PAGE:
By Matthew Rusling
WASHINGTON, Oct. 12 (Xinhua) -- The International Monetary Fund (IMF) and World Bank wrapped up its annual meetings Saturday amid gridlock in the U.S. Congress that threatens to plunge large chunks of the world into recession.
Next Thursday stands as a crucial deadline -- the last day the federal government is certain to have enough money to pay its bills, and failure to pay up could have devastating ripple effects across the globe.
Speaking on the annual meetings' main theme, IMFC Chair Tharman Shanmugaratnam told reporters Saturday the debt ceiling and chronic U.S. budget crisis is a "critical issue for all of us."
The current U.S. political gridlock and ongoing budget impasse impacts confidence, and failure to instill confidence could impact private investment needed in the next phase of the recovery, he said.
"Private investment hinges on confidence," he said. "And if we don't get a clear resolution ... it's going to be hard to see how that confidence is going to come back."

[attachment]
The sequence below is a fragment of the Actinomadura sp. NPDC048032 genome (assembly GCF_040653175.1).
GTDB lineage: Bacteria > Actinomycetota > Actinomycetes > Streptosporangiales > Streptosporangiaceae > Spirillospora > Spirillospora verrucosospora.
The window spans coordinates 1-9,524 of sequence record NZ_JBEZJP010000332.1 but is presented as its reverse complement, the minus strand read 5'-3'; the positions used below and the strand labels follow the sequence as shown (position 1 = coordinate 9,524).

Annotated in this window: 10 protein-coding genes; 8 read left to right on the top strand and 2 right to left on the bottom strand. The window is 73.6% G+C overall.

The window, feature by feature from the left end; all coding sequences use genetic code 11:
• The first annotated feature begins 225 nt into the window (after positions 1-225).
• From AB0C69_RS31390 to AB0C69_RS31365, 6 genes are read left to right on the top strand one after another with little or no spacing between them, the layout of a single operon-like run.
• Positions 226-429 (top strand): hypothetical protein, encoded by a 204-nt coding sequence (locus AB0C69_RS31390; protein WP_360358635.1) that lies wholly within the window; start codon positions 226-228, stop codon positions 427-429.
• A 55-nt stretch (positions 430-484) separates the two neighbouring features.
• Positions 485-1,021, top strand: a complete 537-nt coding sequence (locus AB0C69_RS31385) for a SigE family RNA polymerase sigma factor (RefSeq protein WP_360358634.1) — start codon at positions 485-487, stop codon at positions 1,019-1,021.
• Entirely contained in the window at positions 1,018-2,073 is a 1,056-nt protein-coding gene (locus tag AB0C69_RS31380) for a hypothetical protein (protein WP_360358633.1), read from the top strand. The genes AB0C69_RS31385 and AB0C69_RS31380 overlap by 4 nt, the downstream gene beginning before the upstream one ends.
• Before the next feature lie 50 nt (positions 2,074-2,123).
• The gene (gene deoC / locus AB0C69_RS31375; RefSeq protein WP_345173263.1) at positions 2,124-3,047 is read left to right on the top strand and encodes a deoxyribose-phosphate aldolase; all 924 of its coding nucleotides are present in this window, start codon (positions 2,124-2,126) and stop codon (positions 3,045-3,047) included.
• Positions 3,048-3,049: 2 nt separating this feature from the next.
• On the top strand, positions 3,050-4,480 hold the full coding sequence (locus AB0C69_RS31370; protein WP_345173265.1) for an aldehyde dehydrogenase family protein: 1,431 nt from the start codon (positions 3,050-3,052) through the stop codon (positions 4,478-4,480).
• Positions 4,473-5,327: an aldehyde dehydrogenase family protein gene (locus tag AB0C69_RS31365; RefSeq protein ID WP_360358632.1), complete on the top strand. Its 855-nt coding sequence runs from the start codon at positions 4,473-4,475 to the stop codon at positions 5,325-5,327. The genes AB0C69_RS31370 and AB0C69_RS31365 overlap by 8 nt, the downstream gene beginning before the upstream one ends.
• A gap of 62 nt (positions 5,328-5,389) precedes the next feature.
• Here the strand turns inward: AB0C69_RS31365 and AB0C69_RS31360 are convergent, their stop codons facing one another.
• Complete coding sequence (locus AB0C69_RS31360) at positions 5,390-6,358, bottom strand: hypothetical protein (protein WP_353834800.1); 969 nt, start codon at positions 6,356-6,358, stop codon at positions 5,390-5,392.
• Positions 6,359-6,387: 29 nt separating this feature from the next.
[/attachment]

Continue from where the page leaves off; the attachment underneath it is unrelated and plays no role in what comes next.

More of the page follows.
Desmond Lachman, resident fellow at the American Enterprise Institute, told Xinhua a U.S. debt default would amount to a massive economic shock both in the United States and worldwide.
"It would lead to major market disruption and would require major cuts in U.S. public spending that would certainly tip the U.S. into a deep recession," he said.
Brookings Institution Senior Fellow Barry Bosworth told Xinhua he does not believe there will be a debt default but that there will be delays in other payments.
Still, recent days have seen positive signs, with U.S. President Barack Obama talking with Congressional Republicans Thursday and Friday. But there remain a number of obstacles in the road before a deal is cut.
Douglas Rediker, a visiting fellow at the Peterson Institute, who recently represented the United States on the IMF Executive Board, told Xinhua the U.S. political system is built to be representative and fair, and at times coming to an agreement is messy. But after nearly 250 years in existence, the world's longest running democracy has remained stable overall, despite what he called occasional political "hiccups."
Many analysts believe this game of political brinkmanship will end in a last-minute deal, just as on several other occasions over the last few years.
Bosworth said Congressional gridlock stems from divisions among the general public. Indeed, the United States stands at an ideological fork in the road, with passions running high over which direction the country should take. Many Americans are calling for a European-style government with safety nets and higher taxes, while many others prefer a smaller government, lower taxes and less of what they bill as government overreach.